If you ever need to remove duplicate values from large sets of data in Excel, either for translation purposes or data preparation, download ASAP Utilities (free for home use), go to the “Range” section and select options 20 to 22:
I personally prefer option 20, since it leaves 1 original value present and I can then clear the empty rows under section “Columns and Rows”, option 12.
Our chronic resistance to explore new tools in favor of something broken that sort-of-works is well documented. Using text editors for basic manipulation is no exception. My guesstimate is that the anachronic Notepad for Windows, which saw little to no change since 1985, is probably still the most popular text editor out there.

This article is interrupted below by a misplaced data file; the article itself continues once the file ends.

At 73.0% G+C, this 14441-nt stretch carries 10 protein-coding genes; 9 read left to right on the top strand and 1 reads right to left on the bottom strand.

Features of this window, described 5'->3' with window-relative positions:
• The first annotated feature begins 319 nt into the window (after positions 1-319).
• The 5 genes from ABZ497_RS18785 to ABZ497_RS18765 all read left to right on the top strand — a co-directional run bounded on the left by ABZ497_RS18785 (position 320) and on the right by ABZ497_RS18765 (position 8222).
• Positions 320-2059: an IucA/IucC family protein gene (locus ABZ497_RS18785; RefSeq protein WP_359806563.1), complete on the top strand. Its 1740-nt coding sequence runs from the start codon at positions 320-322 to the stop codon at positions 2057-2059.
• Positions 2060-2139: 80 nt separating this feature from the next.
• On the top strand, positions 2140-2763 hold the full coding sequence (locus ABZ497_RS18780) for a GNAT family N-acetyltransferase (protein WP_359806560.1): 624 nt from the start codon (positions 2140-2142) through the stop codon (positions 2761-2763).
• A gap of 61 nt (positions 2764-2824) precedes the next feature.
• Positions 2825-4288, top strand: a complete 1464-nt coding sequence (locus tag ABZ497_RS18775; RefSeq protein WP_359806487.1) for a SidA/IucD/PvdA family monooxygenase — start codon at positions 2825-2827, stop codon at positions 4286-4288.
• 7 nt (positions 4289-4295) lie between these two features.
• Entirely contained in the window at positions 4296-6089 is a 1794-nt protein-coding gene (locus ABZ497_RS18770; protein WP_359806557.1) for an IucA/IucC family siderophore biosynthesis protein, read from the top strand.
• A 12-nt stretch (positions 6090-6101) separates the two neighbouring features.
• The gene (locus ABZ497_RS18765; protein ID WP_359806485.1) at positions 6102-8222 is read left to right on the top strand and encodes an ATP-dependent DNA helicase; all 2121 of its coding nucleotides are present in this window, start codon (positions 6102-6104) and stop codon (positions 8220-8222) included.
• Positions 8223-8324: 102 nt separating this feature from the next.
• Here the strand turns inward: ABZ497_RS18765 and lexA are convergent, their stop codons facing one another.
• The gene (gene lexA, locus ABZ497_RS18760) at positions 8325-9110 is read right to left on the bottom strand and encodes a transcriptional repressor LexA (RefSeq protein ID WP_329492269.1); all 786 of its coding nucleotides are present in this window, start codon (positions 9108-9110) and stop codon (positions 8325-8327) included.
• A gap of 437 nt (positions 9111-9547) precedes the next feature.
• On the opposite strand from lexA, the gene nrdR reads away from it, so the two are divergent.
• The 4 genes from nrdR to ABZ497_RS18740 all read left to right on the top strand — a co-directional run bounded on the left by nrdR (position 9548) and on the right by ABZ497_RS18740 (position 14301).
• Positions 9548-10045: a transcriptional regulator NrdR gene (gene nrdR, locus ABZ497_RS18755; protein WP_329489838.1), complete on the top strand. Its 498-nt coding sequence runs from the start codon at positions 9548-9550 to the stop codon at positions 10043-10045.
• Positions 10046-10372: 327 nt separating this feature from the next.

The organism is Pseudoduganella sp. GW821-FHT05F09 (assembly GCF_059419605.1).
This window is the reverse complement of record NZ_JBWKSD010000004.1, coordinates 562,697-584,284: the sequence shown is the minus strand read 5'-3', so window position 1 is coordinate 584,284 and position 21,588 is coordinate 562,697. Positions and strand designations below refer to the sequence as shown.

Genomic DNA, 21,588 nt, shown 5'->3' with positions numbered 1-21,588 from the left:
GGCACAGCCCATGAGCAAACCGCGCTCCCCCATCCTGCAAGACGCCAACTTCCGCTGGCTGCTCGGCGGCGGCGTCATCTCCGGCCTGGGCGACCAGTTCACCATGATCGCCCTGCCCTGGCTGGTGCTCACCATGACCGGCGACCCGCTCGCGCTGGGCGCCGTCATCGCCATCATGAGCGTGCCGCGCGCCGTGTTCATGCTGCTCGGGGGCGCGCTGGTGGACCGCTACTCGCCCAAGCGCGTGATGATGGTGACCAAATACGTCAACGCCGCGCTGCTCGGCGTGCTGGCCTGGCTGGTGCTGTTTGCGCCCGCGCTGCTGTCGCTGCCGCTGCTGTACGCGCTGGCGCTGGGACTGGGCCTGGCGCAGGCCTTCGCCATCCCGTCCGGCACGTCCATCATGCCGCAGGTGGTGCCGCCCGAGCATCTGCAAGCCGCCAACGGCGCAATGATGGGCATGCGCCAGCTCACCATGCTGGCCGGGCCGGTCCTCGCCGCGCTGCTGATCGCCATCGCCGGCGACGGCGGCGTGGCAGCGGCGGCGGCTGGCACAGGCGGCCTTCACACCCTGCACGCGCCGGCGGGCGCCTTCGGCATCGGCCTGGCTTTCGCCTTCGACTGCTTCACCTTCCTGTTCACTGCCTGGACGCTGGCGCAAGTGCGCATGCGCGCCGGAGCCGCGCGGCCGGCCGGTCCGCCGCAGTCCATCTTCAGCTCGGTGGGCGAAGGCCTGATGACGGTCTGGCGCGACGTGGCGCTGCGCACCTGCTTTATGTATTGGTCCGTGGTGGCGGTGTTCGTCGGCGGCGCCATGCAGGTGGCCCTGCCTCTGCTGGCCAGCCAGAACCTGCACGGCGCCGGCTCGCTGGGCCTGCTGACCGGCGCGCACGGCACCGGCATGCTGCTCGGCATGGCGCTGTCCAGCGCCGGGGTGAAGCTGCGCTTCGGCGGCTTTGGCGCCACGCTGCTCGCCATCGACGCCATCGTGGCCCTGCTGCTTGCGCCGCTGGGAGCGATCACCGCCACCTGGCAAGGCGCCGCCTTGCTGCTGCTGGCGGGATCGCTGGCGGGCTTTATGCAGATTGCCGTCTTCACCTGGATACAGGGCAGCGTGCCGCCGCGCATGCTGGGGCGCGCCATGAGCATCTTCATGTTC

After being enamored with Notepad++ for a few years, I’ve eventually decided to give EditPad Pro a spin, after a colleague of mine repeatedly extolled the benefits of the tool, which is not free by the way, but comes with a fully functional 30-day trial, after which you’ll still be able to use it, albeit in a pared-down mode.
The tool has a lot going for it, not least performance. EditPad Pro is the only editor I’ve tried which is capable of handling very large volumes of data (say those large TMXs from the European Commission) without giving up the ghost in the process.
I’ll be covering the many use cases for this tool in future posts but, for starters, here’s a great thing EditPad Pro can do for you if you’re an L10n Project Manager or just someone who needs to manipulate a large set of text files (including mark-up files or development scripts) in bulk: